‘Before, I thought I could never study’: Myanmar learners on flexible learning’s benefits


Flexible learning programmes provide opportunities to those who face often overwhelming hardships that result in many of them having to drop out of school or never being able to attend in the first place.

Up until recently when the country began the process to formalize a Department of Alternative Education, there was no central non-formal education (NFE) department in the country. The Myanmar Literacy Resource Centre has aimed to address the issue of insufficient institutional support and assist in the implementation of NFE activities by acting as the technical centre for NFE activities, including the Non-Formal Primary Education (NFPE) programme, with the support of the Myanmar Education Research Bureau. Students who complete two years of the NFPE programme receive a primary school certificate which then enables them to study in middle school.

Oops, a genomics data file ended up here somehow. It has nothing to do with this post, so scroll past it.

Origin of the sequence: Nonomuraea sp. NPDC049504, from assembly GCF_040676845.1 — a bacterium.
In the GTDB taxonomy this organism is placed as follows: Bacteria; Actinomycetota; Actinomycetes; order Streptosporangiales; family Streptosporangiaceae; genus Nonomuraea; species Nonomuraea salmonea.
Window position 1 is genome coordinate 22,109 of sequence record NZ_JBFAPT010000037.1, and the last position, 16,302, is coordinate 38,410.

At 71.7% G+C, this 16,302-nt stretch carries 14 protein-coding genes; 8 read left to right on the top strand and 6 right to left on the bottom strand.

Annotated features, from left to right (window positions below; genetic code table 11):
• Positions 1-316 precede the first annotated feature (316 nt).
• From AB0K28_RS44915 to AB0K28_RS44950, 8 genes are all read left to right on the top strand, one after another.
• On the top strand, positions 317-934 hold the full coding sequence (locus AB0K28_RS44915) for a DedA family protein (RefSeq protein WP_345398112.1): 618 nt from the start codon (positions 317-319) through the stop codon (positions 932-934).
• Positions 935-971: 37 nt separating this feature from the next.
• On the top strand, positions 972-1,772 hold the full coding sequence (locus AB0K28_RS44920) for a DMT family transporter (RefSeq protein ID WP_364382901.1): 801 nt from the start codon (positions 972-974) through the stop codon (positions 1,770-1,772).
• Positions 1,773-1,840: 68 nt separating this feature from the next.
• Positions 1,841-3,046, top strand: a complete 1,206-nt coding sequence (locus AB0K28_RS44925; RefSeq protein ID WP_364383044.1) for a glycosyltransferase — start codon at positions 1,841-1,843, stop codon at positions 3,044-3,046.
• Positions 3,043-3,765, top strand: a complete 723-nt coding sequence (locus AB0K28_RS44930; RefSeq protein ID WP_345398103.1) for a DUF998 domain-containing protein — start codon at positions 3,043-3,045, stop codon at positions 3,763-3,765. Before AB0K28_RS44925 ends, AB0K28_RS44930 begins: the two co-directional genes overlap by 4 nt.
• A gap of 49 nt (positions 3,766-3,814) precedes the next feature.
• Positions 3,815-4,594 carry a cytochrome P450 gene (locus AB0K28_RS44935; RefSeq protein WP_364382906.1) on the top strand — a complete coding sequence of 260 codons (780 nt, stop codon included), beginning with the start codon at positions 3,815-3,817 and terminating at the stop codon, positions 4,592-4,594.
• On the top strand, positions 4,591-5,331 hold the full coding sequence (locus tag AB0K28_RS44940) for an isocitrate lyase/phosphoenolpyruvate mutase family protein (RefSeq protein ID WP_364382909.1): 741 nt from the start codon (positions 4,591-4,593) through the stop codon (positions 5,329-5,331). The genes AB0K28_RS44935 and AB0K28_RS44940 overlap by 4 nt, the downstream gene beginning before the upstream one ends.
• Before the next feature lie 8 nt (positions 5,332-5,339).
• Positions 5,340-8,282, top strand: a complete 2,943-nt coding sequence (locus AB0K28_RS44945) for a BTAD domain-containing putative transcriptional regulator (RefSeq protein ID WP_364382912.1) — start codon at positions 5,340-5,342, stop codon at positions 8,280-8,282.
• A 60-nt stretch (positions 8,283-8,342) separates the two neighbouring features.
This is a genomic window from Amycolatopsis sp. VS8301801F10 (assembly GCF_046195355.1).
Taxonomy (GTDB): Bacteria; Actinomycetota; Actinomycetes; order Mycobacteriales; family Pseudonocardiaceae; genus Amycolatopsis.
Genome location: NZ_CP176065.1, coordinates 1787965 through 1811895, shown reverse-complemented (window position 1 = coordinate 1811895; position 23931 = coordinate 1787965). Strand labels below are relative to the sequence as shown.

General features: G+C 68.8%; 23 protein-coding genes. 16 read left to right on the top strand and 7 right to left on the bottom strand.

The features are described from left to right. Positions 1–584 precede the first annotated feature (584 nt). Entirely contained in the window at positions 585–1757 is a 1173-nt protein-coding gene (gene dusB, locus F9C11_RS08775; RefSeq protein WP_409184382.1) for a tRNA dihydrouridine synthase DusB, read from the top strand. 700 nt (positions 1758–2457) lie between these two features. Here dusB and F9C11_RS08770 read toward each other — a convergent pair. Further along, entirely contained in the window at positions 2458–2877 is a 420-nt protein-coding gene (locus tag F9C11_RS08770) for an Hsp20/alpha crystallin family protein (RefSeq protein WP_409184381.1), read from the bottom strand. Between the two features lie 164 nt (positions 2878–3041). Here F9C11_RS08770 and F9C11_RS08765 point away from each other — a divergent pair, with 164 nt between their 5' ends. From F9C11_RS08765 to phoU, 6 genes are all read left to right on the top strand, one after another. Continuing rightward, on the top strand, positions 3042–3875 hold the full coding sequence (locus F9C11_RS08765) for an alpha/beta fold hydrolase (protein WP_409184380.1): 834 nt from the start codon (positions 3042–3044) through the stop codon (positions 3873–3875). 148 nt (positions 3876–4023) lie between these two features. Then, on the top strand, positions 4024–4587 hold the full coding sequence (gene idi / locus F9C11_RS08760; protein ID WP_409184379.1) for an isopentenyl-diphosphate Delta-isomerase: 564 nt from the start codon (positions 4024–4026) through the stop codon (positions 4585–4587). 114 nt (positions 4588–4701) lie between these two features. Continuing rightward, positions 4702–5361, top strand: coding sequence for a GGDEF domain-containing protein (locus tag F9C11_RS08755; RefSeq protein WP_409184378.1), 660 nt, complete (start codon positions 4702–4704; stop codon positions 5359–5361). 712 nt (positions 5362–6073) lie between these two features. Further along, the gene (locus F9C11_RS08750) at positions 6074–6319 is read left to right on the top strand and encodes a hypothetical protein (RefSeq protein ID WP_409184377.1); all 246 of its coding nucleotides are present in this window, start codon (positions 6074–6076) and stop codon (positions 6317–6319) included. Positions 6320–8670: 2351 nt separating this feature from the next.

UNESCO Bangkok recently visited a NFPE centre in South Dagon township, located in the southeastern part of Yangon, and spoke to three inspiring students who shared their experiences in non-formal learning.

‘My siblings dropped out, so I knew I had to’

“It was not easy for me to go to school regularly until I came to this centre,” says 14-year-old Maung Kyaw Kyaw.

As the youngest of five siblings, he watched his sisters and brother leave school early and knew he would have to do the same. “I could not ask my parents to send me to school when I knew that they could not and my sisters and brother dropped out to support the family.”

His family’s challenges did not diminish his desire to learn, however, and he decided to join a religious boarding school away from South Dagon when the opportunity arose. “I did not like it because it was extremely difficult to stay away from my family,” he says. “Shortly after, I decided to quit and came back home to stay with my family.”

The opportunity to study at the center about one year ago meant that he could pursue his love of learning, while remaining close to his family.

At the NFPE centre, Maung Kyaw Kyaw is improving his literacy and numeracy as well as learning vocational skills through academic and income-generation activities. He successfully completed his first year at the centre and is now at the second level. Maung Kyaw Kyaw has a coy smile but speaks confidently about his prospects: “I am really looking forward to completing the second level so that I can enroll in grade 6 at the middle school right next to the centre.”

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